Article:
We talked recently about a few truly weird things that some American Presidents did or believed, but you guys…there are so many more, I just couldn’t leave them in the cupboard. No. When men of power and prestige are this willingly odd, you have to put all of that shit on the table.
So, without further ado, here are 10 more delicious weirdos who once ran the free world.
10. Abraham Lincoln
According to contemporaries, Lincoln had a voice that was “shrill, squeaking, piping, unpleasant.” That doesn’t go with the austere image I had in my mind at all (though there was also an episode of Drunk History that made similar claims, if I recall).
9. Dwight Eisenhower
Because he had aides and assistants from the early 1940s until the end of his presidency, Eisenhower was curiously baffled by a dial tone, and had no idea how to actually work a telephone. It makes sense, I guess, but it also reminds me of my grandmother not understanding why MY Facebook stories aren’t on her wall, et al.
8. George Washington
America’s first general was actually…not that good at doing war. He wasn’t great at strategy, and did quite a lot of retreating. His successes, it seems to me, were largely a result of his fearlessness, and maybe divine intervention, if you believe in that sort of thing.
7. Thomas Jefferson
6. Grover Cleveland
In a story reminiscent of Woody Allen in the worst possible way, Grover Cleveland married young (very young) Frances Folsom…a woman he helped raise after her father passed away unexpectedly. He was not her legal guardian or stepfather (which makes it better, I suppose?), but he was invested in her future and involved in her life from the time her father died, when Frances was just 9 years old, and Grover Cleveland was 36.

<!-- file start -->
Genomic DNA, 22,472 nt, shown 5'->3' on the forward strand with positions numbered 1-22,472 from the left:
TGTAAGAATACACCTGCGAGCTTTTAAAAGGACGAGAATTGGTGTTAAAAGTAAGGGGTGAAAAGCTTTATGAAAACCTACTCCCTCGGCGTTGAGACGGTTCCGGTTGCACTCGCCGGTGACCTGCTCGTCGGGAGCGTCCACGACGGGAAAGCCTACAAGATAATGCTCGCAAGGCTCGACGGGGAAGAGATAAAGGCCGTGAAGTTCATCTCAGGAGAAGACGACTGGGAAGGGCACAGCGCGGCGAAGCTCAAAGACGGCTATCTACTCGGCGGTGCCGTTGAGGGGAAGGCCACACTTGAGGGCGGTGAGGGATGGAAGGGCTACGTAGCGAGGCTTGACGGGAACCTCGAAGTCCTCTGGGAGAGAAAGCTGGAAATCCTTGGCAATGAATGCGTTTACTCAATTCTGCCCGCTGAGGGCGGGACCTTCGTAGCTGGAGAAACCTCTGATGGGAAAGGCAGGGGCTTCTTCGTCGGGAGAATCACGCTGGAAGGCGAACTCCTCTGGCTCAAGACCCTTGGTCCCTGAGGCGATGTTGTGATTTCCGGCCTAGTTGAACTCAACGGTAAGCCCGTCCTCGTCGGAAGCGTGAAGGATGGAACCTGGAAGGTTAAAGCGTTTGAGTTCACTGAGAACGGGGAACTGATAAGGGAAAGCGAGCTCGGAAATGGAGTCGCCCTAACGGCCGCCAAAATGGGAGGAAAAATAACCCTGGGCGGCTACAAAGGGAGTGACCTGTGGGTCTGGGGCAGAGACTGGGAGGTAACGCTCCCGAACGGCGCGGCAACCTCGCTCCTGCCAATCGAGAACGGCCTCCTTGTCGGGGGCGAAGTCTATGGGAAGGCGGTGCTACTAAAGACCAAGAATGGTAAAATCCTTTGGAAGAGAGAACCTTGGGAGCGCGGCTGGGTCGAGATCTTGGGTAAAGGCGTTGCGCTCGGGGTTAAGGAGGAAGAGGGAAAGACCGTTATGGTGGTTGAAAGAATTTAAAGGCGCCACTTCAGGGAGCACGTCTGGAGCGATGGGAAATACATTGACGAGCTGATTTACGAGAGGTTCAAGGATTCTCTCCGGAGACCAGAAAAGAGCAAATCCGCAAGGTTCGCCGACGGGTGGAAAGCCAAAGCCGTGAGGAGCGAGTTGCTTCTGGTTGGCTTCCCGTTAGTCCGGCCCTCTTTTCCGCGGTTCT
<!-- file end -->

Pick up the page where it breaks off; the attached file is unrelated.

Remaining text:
5. John Quincy Adams
We’ve talked about this in some detail on another post, but old John Q believed in a hollow Earth that may or may not have been populated by mole people.
Yes. Mole people.
He even greenlit an expedition to the mystical center of the Earth that was (thankfully) vetoed by some politicians who were clearly of more sound mind than the yahoos we’ve elected today.
4. Franklin Delano Roosevelt
3. James Garfield
This poor bloke died from a series of mishaps, beginning with a bullet to the abdomen (not a mishap, technically, but a crime). In an effort to locate the bullet for extraction, doctors turned to a new invention from Alexander Graham Bell – a metal detector. Unfortunately, they didn’t quite think things through (as in, the thing detects all metal, not only bullets) and cut the poor, ailing president in multiple places because he was lying atop metal bed springs, and not holding a bullet hostage.
Garfield died of an organ laceration and an infection brought on by multiple incisions (and presumably, filthy digging doctor hands). Germ theory was, at the time, still in its infancy though, so try not to judge them too harshly.
Or do. Charles Guiteau, the assassin, certainly did, saying (before he hanged): “The doctors killed Garfield. I just shot him.”
2. Ulysses S. Grant
Old Ulysses was surprisingly squeamish, for a general. He hated the sight of blood to the point that he refused to eat meat that wasn’t charred. He wasn’t fond of war, either, or of killing or guns, and he never killed an animal if he could help it.
He was also shy and, as we’ve written about in the past, didn’t like for people (even his wife) to see him naked.
1. Warren G. Harding
He had a gambling problem, despite claiming to be a devout Baptist. Harding even once bet (and lost) the White House china during a poker game.
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